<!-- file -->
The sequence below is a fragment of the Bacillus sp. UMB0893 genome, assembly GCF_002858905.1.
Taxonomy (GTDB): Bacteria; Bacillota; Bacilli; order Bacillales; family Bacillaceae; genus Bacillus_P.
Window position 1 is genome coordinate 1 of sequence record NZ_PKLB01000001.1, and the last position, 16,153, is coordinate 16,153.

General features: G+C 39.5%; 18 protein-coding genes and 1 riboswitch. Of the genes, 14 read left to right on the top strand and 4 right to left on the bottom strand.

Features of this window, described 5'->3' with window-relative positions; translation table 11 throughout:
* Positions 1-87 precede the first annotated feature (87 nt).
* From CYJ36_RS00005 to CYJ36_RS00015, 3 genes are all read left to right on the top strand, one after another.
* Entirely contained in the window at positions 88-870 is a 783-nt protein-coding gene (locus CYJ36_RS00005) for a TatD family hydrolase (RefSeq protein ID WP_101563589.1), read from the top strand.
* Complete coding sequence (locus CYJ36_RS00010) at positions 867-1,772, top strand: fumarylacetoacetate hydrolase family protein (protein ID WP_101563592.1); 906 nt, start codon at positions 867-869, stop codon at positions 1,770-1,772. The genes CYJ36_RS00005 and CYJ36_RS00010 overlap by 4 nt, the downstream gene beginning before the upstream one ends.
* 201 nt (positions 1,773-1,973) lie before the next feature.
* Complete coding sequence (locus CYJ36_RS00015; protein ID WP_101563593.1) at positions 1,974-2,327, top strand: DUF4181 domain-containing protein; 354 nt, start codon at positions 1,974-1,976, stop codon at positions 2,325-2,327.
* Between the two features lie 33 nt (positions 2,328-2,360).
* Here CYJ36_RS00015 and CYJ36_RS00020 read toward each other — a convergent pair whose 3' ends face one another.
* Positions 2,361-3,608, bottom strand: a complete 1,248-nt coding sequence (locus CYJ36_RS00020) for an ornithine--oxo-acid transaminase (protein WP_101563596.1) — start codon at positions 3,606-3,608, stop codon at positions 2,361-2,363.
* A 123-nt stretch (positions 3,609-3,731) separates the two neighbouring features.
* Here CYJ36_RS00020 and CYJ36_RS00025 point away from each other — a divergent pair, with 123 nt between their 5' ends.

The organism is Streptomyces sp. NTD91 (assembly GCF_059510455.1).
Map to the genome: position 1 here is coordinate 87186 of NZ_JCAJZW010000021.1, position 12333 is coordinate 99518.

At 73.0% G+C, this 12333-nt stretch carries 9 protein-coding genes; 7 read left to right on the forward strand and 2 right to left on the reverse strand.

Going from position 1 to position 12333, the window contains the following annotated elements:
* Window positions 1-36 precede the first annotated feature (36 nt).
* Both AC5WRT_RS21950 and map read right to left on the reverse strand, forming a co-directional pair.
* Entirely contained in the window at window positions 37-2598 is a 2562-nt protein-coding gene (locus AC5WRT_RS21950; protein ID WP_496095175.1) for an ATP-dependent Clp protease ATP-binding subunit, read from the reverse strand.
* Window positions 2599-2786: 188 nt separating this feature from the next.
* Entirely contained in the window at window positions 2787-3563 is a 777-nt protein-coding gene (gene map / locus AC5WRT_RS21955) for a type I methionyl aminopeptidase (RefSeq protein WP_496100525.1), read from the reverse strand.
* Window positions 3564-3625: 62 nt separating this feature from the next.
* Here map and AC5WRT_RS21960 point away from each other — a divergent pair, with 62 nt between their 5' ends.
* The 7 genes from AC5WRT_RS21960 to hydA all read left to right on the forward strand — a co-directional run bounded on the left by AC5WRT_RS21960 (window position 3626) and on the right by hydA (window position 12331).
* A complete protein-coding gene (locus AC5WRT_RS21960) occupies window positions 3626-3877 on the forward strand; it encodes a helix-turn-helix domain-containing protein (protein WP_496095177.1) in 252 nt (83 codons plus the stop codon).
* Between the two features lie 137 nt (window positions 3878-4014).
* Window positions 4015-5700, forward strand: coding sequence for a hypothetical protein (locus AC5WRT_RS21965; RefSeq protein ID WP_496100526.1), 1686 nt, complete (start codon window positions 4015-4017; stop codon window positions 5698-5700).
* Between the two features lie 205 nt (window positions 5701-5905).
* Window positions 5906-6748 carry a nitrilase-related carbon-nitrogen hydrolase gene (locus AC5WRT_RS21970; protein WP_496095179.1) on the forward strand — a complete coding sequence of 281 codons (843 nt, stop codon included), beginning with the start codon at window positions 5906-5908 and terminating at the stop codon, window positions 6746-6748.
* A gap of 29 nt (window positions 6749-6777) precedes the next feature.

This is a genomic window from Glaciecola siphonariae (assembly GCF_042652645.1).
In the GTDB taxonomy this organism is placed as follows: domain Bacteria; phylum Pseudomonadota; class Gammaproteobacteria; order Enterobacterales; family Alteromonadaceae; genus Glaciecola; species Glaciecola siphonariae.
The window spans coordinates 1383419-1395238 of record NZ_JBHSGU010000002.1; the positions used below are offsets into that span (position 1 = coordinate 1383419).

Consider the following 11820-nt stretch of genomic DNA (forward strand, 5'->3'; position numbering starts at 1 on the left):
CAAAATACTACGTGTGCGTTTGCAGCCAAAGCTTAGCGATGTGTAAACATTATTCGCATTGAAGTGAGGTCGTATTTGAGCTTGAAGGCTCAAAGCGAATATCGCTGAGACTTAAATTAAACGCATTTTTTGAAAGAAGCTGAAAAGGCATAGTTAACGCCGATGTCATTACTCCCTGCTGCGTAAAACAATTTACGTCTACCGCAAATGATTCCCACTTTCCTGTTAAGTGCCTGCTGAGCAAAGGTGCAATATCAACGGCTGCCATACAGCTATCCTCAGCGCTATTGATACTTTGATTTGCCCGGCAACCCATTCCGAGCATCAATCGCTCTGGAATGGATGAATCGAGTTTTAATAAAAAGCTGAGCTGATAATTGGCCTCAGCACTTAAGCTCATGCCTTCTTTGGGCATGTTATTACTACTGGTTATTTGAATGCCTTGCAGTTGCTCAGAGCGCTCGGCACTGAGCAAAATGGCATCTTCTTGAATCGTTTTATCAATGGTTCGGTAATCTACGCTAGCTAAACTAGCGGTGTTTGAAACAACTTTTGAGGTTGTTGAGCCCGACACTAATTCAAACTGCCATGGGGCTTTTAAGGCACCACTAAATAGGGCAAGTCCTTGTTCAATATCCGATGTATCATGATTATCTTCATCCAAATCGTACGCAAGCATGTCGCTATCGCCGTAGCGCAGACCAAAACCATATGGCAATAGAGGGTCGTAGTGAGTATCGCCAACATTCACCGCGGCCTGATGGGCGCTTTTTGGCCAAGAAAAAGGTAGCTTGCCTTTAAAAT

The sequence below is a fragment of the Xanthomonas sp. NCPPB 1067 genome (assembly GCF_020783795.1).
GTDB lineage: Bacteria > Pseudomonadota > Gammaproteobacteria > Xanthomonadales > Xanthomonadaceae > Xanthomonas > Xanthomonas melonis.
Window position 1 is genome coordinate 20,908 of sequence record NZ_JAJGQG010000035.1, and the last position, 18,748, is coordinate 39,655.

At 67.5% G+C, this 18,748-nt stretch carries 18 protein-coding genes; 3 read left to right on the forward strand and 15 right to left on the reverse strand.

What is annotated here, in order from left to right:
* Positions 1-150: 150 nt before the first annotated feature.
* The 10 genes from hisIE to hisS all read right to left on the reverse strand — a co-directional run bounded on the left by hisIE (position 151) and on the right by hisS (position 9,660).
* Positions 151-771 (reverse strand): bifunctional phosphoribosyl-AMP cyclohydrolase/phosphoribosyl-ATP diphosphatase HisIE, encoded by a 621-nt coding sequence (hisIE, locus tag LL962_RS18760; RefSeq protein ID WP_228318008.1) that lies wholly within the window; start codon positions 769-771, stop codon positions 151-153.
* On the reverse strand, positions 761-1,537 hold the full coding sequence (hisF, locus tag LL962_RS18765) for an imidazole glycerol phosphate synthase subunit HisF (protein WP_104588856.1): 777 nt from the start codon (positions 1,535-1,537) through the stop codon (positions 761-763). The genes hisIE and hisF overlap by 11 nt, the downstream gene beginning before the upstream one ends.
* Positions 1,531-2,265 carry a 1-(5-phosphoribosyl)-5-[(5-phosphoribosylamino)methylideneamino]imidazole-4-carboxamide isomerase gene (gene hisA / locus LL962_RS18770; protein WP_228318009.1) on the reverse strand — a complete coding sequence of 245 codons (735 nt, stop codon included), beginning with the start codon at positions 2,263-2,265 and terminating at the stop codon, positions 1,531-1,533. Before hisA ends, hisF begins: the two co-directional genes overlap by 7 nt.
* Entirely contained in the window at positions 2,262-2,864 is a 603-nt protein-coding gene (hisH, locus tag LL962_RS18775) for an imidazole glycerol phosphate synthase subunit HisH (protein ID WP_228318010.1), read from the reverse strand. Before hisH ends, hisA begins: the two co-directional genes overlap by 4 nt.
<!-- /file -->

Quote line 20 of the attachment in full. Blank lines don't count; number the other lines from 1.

Going from position 1 to position 12333, the window contains the following annotated elements: